Fatty liver disease: The ‘severe’ sign on your feet indicating ‘most advanced’ stage

Liver disease: NHS Doctor talks about link with alcohol

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Poor lifestyle decisions cause fat to accumulate in your liver. When it accumulates to the point of excess, it’s known as non-alcoholic fatty liver disease (NAFLD). If caught early enough, NAFLD is treatable but in the advanced stages it can prove life-threatening.

Unfortunately, NAFLD may not present warning signs in the beginning, which makes it highly pernicious.

In fact, you may not experience symptoms until NAFLD has progressed to cirrhosis – a serious form of liver disease whereby the liver is scarred.

According to The London Clinic, “if the most advanced stage of NAFLD (cirrhosis) develops, you may experience more severe symptoms”.

If your feet have become swollen feet, this can indicate the most advanced stage, the health body warns.

Other “severe” signs include:

  • Jaundice, which comes up as a yellow colour in the skin, whites of the eyes or mucous membranes (inner linings of the nose or mouth)
  • Itchy skin.

How NAFLD is diagnosed

The NHS explains: “NAFLD is often diagnosed after a blood test called a liver function test produces an abnormal result and other liver conditions, such as hepatitis, are ruled out.”

But blood tests do not always pick up NAFLD.

The NHS explains: “The condition may also be spotted during an ultrasound scan of your tummy.”

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This is a type of scan where sound waves are used to create an image of the inside of your body.

Are you at risk?

Experts don’t know exactly why some people accumulate fat in the liver while others do not.

Similarly, there is limited understanding of why some fatty livers develop inflammation that progresses to cirrhosis.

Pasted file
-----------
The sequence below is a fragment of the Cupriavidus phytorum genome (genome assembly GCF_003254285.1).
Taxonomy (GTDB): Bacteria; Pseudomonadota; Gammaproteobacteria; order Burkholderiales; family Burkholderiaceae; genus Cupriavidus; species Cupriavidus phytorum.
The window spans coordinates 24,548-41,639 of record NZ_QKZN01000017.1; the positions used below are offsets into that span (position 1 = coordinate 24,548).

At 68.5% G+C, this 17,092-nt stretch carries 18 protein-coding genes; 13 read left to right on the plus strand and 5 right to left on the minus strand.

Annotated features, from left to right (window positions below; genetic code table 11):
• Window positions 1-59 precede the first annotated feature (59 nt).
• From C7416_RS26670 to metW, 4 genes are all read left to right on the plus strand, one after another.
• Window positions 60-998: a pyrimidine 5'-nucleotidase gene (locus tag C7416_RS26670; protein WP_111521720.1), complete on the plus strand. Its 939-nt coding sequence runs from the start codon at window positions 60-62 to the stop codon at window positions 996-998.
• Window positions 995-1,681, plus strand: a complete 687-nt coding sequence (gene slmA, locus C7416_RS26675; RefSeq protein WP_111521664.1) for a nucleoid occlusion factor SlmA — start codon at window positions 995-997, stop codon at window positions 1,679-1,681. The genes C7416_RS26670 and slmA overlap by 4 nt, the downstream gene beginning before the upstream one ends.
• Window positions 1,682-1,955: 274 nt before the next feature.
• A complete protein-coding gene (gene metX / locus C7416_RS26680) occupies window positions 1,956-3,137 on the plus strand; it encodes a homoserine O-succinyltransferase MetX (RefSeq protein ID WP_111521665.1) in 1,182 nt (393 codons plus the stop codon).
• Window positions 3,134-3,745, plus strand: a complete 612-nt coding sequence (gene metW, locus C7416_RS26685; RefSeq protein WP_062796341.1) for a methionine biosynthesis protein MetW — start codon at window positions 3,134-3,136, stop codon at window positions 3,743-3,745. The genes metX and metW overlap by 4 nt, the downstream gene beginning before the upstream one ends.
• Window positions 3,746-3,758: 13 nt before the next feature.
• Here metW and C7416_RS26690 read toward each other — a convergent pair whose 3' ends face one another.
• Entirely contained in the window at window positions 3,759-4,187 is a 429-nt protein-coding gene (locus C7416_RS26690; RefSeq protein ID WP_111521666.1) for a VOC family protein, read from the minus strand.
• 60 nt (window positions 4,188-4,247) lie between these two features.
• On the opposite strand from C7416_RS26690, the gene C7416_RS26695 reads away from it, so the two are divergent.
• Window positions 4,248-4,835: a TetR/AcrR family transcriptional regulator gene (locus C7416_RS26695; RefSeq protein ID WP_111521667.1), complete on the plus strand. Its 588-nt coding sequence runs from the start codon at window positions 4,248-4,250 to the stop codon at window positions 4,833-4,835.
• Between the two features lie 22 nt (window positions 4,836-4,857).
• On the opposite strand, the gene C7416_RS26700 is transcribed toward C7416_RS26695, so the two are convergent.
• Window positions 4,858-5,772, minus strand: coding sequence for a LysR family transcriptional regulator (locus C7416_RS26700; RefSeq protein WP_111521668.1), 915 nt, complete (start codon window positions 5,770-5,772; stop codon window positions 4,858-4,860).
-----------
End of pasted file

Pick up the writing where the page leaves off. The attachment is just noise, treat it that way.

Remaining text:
NAFLD has been linked to the following:

  • Overweight or obesity
  • Insulin resistance, in which your cells don’t take up sugar in response to the hormone insulin
  • High blood sugar (hyperglycaemia), indicating prediabetes or type 2 diabetes
  • High levels of fats, particularly triglycerides, in the blood.

“These combined health problems appear to promote the deposit of fat in the liver,” explains the Mayo Clinic.

“For some people, this excess fat acts as a toxin to liver cells, causing liver inflammation and NASH, which may lead to a buildup of scar tissue in the liver.”

Non-alcoholic steatohepatitis (NASH) is an aggressive form of fatty liver disease, which is marked by liver inflammation and may progress to advanced scarring (cirrhosis) and liver failure.

This damage is similar to the damage caused by heavy alcohol use.

How to minimise its impact

If you have NAFLD, you can make lifestyle changes to help stop it getting worse.

According to Bupa, losing weight can reverse some of the build-up of fat and even some of the fibrosis in your liver.

“It’s important not to lose weight too quickly though, because this could cause problems with your liver,” warns the health body.

Exercising more will help you to lose any excess weight you may have, it adds.

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